And the worst is yet to come when you look at the job-killing, business-quelling regulations under Obamacare’s 159 new government offices and programs, the EPA’s seven new environmental regulations that will cost businesses $38 billion annually, in addition to compliance costs of $100 billion, and the 2400-page Dodd-Frank bill the Harvard Business Law Review cites as “the most significant regulatory overhaul since the New Deal.”

The cost of over-regulation is compounding exponentially, and in the process, is destroying the Land of Opportunity, dream by dream.

But don’t just take my word for it, ask my friend.


6 Responses to Over-Regulation Is Choking The Life Out Of Business

  • Since when did the federal government regulate grease traps? Sounds like a problem caused by your (overwhelmingly Republican) local and state government, dimwit.

    • The issues my brother dealt with were mainly environmental/EPA issues. The “grease trap” is to prevent grease from draining into the water systems.

      Thanks for writing.

  • Alan, what is with the name calling? The author makes a perfectly valid point using various facts and first hand evidence. It seems to me that the federal government is “at war with” to use an overused cliche – maybe I should say “at odds with” – its own citizens who want to create social and economic value in small business. The IRS, as we speak, is massing small armies of revenue agents to go after small business. Many people in our world, who are not being nursed by government jobs or involved with large corporations, create major collective social and economic value via small businesses, which Obama’s government seems intent on shutting down. Small business has been the primary engine of job creation. Obama’s bailouts, union kowtowing, and government expansion are, without any doubt, destroying the fabric of our once great country.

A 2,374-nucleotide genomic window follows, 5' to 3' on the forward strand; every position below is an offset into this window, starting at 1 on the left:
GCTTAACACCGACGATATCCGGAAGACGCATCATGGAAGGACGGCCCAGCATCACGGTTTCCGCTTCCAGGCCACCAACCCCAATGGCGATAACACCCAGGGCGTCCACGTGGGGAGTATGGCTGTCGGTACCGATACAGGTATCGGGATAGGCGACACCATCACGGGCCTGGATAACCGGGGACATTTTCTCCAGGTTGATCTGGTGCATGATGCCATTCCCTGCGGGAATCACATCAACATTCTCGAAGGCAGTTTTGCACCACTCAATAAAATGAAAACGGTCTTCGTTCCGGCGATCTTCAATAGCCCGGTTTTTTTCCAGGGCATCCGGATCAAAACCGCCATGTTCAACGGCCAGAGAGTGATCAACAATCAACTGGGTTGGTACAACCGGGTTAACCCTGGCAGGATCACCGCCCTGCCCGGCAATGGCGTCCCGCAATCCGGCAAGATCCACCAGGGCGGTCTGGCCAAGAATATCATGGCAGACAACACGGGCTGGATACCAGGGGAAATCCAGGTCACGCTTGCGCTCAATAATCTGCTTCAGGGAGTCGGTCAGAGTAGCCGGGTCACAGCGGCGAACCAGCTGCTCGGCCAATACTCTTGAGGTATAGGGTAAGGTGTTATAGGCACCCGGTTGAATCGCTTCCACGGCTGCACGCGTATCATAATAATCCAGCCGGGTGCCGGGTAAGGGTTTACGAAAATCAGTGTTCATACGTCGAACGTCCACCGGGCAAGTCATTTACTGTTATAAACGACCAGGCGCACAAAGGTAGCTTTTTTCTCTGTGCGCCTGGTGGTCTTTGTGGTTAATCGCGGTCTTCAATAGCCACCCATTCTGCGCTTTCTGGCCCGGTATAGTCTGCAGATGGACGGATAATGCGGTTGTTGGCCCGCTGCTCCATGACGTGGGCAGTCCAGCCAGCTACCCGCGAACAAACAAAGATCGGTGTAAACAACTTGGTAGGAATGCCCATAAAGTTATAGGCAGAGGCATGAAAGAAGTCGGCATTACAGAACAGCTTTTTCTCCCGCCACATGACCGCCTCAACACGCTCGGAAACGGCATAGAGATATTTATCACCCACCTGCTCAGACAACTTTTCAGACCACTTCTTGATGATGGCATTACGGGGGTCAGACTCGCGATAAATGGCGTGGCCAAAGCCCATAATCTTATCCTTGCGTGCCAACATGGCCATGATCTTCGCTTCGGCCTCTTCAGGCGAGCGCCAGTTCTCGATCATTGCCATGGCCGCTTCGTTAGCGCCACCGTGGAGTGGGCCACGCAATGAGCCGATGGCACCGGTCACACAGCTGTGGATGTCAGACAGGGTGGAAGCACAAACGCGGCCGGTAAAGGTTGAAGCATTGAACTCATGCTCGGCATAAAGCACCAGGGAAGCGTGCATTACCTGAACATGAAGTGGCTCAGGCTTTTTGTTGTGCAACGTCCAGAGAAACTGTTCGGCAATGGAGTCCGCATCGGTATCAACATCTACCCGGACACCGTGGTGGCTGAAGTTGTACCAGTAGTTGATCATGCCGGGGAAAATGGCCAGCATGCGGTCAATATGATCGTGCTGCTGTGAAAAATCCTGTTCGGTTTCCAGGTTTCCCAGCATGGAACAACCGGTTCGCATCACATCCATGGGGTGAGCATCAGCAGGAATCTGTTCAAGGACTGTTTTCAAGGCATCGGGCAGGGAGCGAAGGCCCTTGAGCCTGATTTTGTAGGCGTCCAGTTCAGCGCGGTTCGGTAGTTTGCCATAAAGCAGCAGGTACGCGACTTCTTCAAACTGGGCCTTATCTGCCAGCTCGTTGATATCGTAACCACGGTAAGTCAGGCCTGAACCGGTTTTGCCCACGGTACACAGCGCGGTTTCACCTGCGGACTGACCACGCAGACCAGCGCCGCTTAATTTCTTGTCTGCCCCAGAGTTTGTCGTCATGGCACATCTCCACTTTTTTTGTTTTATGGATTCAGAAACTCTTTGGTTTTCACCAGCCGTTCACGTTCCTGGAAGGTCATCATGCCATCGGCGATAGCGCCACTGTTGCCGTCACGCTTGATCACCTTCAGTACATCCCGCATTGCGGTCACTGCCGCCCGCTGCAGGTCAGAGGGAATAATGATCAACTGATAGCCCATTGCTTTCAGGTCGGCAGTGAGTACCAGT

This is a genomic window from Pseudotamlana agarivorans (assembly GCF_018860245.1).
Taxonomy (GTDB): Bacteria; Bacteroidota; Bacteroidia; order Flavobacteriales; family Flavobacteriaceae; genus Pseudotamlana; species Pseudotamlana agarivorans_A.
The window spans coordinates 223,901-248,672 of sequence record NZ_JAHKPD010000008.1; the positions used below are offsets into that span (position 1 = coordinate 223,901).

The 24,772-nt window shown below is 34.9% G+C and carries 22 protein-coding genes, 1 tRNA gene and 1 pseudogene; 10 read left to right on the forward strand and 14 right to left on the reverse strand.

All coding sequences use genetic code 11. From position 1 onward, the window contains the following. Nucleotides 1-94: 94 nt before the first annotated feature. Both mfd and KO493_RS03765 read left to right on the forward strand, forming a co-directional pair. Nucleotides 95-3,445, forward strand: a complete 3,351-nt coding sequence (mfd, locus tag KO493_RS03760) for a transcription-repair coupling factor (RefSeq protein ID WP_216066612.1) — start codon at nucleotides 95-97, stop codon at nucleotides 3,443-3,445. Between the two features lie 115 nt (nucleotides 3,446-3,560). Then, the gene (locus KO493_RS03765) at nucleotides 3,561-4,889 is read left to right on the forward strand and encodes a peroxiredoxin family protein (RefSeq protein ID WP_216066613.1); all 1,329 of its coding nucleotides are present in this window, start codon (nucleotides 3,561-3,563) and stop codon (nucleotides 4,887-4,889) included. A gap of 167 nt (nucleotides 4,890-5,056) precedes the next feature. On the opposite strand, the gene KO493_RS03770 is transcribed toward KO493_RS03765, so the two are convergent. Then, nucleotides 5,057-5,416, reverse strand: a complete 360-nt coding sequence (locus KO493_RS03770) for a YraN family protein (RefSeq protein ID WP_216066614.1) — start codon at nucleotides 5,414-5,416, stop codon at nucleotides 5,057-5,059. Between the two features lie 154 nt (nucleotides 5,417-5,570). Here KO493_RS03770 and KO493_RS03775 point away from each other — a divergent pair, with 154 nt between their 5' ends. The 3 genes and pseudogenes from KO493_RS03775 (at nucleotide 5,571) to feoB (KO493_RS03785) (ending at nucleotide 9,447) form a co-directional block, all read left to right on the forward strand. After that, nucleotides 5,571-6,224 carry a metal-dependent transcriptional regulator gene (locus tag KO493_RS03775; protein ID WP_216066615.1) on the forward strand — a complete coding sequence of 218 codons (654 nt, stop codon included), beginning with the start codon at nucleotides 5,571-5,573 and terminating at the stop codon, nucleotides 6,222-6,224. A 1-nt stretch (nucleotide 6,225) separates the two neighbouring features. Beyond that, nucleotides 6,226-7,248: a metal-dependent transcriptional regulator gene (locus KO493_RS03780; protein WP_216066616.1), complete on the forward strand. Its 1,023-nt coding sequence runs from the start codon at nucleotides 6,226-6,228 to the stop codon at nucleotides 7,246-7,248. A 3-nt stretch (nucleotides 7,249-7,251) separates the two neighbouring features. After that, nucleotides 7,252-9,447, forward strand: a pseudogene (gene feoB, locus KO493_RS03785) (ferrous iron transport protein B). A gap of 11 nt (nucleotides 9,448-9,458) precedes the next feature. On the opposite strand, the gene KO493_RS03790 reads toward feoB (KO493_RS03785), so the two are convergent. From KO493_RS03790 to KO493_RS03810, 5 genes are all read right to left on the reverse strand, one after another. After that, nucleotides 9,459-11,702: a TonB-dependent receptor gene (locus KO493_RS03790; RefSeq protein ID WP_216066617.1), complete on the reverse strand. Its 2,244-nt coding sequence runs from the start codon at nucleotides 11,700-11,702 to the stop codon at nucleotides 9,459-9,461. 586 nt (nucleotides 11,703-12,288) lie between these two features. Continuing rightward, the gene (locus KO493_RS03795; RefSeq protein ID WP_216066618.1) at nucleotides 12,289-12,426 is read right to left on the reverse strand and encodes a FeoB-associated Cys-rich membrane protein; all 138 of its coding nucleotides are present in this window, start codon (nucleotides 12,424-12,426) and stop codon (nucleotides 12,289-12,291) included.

Do you know how many private industry jobs it takes to support the average government job? Are you aware of the huge deficit (sovereign debt in relation to GDP) and the rate of its increase in recent years? Is there any other rational alternative than to massively downsize federal government and reverse Obama’s crushing taxes (and the burden of their complexity) and regulations which favor unions, government workers, and certain cherry picked corporations like GMC, GE, and certain solar energy firms? I refuse to conclude my post by calling you a name, Alan, so let’s just say fare-the-well.

  • I came across this article via the Suffolk News Herald and found it very interesting. I do not own a small business but I work for one. We are a big company but still a small business if that makes sense. My livelihood depends on two things: my work performance and the success of the company I work for. I don’t need the federal government to “regulate” my employer of inane things like grease traps. Even though some may point the finger at the Republicans, I point my finger at ALL of them. The entire FEDERAL government is an incredible waste of space. I blame both parties for putting our country where it is at. Right now however, I can put a good portion of blame on the current administration for not helping the countries situation. Susan you wrote a very good article and it looks like you did your homework as well.

  • Like Reagan it’s hard to remember what Margaret Thatcher was actually for. All she ever was was ‘against.’ Most female conservatives are like this. That’s why they leave such a negligible footprint aside from sourness once they pass on.